I think these lectures show that actually Foucault’s speaking and writing styles were quite similar, and his urgency to illuminate and interact with his audience/readers was as strong in both arenas. Beginning to read the transcripts I am already reminded of Freud, and how it is quite easy to switch between his written work and representations of his speeches/lectures. I am also pleased to see that whilst I’ve struggled to find in Michel’s oeuvre, any direct challenge to or description of the function of ‘power’ in academia, the comments on Foucault’s lectures do show he had some issues with the conventions of the university, and the problems of actually having a dialogue between lecturers and students. If I’d been there I have no doubt I’d have been one of the keen young things arranging to meet Michel for coffee off campus to get down to discussing the nitty gritty of his ideas.

The journalist who wrote the evocative passage above called his article ‘Les Grands Pretres de l’universite francaise’ – The High Priests of The University of France. Now I am a critic of the ‘Great Men Theory’ of history which holds up individuals as demigods. But as my novella Scribbling On Foucault’s Walls reveals, I am guilty of embodying it too.

At the risk of completely going into religious mode, a radio four programme last night called  The Voice Of God also seems relevant here.  Participants in the show talk about how, despite all the texts and rituals people use to ‘find God’, the voice of God is actually pretty difficult to hear. In order to get the full benefit of God’s message, you have to put yourself somewhere very quiet and still, you have to meditate and open yourself up to what He might want to say to you.

And it’s the same with Foucault – for me, at least. I think there’s an interesting dissonance between how his work is all about the ‘modern’ (or postmodern, or post-postmodern) age, with its institutions, discourse, power relations and ‘noise’, but the only way to really ‘get it’ is to sit back and stop, to read, to listen, to think.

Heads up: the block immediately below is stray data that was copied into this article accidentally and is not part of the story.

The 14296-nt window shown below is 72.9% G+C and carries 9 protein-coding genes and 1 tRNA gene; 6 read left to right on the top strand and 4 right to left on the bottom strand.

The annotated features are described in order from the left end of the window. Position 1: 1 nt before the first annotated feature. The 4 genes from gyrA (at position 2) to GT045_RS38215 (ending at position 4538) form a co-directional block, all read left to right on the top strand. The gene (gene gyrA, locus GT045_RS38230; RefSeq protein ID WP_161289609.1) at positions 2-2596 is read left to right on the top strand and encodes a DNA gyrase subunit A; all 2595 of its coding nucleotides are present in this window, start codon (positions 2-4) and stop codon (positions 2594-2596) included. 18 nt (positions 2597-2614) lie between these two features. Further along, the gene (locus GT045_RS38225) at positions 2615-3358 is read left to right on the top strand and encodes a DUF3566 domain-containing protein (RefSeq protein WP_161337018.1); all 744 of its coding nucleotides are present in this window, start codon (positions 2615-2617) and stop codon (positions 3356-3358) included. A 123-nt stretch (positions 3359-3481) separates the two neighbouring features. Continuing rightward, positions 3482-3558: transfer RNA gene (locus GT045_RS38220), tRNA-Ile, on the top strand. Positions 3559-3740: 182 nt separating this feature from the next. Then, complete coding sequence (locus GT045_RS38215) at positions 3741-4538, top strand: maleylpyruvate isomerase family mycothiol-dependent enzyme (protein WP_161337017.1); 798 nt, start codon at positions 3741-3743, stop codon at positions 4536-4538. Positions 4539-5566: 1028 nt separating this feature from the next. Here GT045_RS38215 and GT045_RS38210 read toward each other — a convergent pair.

That’s what I’m going to be doing over the next few weeks. But as my long suffering readers/friends know, I might find it hard to keep my meditations to myself!

Comments
  1. Searle’s comments are silly but par for the course for him. He got into a huge row with Derrida in the 1970s when he took issue with D’s essay Signature Event Context that “deconstructs” S’s hero JL Austin and the theory of speech acts. D replied with the essay Limited Inc that takes Searle to bits – literally, by quoting pretty much every word in S’s polemic but chopped up and rearranged.

    I’ve not read much Foucault but I generally find the lectures easier to read than the written books. Part of this is the conventions of French academic writing (which I suspect F was gently taking the piss out of in his reply to S). But also there’s the issue of translation, which has improved a great deal in the past couple of decades. Look at the difference between the recent Bruce Fink translations of Lacan’s Écrits and the earlier nigh-on-unreadable Sheridan version.

    Re “issues with the conventions of the university”, this is a common theme among that generation of French intellectuals. The extraordinary conservatism of French academia was a huge issue for the 1968 rebel students. And all the thinkers from that time, even the ones that were pretty critical of the 68ers, have some sort of critique of the university: Deleuze, Lacan, Derrida come to mind.

    Hope the reading group goes well and look forward to reading your thoughts.

    • thanks for that contextual info – I like Derrida’s mischievous ‘deconstruction’ of Searle!

      Interesting too about the criticism of French universities by the post structuralists. I’m glad to hear it as you’d want them to practice what they preached.